In newborns, it typically presents with signs and symptoms of congestive heart failure - the newborn may present with respiratory distress, cyanosis (blue or purple in appearance due to low oxygen), and tachypnea (increased respirations). These newborns often require ventilator support with aggressive management of heart failure.
Early childhood presentation symptoms include: headaches, convulsive seizures, cardiac failure, or hydrocephalus (fluid accumulation in the brain). On exam, large head circumference, prominent scalp veins and drooping eyes may be noted.  

Diagnosis of Vein of Galen Malformation:

The following diagnostic tests may be performed in the evaluation:

  • Pre-natal Ultrasound - Often the dilated “vein of galen” can be identified on a routine pre-natal screening US done in the 2nd trimester of pregnancy.

  • Cranial Ultrasound - A neonatal cranial ultrasound can help identify and localize the lesion. Doppler studies can illustrate the blood flow of the lesion.

  • Cranial MRI and/or CT Scan (performed with or without contrast medium) - Cranial imaging can assist in confirming the diagnosis of VGAM and determine whether hydrocephalus is present, as well. Non invasive MR angiography can provide very useful information for treatment planning.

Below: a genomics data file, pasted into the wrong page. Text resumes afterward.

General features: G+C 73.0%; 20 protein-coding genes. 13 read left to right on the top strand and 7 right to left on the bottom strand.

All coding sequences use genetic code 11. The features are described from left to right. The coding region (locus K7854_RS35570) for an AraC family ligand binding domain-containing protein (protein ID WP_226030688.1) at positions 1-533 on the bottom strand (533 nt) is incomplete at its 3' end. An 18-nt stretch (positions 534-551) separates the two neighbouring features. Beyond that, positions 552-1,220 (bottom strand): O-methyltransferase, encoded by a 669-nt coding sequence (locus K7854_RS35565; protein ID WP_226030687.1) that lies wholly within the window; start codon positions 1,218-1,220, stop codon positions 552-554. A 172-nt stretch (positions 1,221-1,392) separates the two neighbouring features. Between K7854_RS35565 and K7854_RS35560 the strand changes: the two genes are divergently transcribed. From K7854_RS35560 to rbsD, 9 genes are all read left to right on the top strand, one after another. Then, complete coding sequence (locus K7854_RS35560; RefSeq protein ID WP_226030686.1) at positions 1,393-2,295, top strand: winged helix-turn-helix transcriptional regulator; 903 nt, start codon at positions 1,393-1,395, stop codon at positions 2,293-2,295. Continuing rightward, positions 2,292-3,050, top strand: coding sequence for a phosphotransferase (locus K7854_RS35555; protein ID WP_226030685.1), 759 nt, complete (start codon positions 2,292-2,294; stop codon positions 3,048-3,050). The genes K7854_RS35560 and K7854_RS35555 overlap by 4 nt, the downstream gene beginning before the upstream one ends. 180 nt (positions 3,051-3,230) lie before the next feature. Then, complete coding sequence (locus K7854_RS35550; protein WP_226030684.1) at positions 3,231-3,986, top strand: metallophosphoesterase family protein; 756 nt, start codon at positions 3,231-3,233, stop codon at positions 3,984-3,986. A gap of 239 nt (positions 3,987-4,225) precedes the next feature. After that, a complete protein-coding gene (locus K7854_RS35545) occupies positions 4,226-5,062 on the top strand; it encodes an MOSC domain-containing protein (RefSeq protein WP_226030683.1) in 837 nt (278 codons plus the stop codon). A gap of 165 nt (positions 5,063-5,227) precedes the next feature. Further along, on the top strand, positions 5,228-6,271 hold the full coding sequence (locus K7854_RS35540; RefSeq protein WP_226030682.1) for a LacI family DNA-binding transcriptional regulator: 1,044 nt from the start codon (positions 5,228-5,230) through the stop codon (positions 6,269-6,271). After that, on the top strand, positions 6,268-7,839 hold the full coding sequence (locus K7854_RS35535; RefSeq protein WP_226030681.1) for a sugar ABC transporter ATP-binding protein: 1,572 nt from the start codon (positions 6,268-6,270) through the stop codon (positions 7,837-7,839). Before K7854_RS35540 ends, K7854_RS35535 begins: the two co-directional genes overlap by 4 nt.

• Cranial Angiography - cranial angiography is usually performed in the setting of endovascular treatment

  • Cardiac Ultrasound - may be used to assess the severity of congestive heart failure.

 


MRI Brain



Cerebral angiogram

Treatment of Vein of Galen Malformation:

The treatment requires the collaboration of many medical specialties including: neonatology, cardiology, anesthesiology, neurosurgery and neuro-interventional radiology.

In patients diagnosed as neonates, the timing of the treatment is largely determined by the severity of cardiac dysfunction present. In patients who are stable from a cardiac standpoint the treatment can be delayed for a few months allowing the baby to grow and better tolerate the procedure. However, in many cases due to severe cardiac failure the treatment is performed in the first several days of life.

Endovascular embolization is the preferred method of treatment. In an embolization, the abnormal blood vessels are intentionally closed with soft platinum coils or liquid embolic agents, which reduce the abnormal blood flow to the vein of Galen. Sometimes, several procedures are required over a period of several months.


Endovascular embolization with coils 

Prognosis for Vein of Galen Malformation:

The prognosis depends upon how much organ (heart and brain) damage has been done prior to the embolization procedure. The earlier treatment is obtained, the better chances the patient has. Most patients who undergo successful embolization go on to lead normal lives.

In untreated patients the prognosis is poor. The disease is almost always fatal if untreated.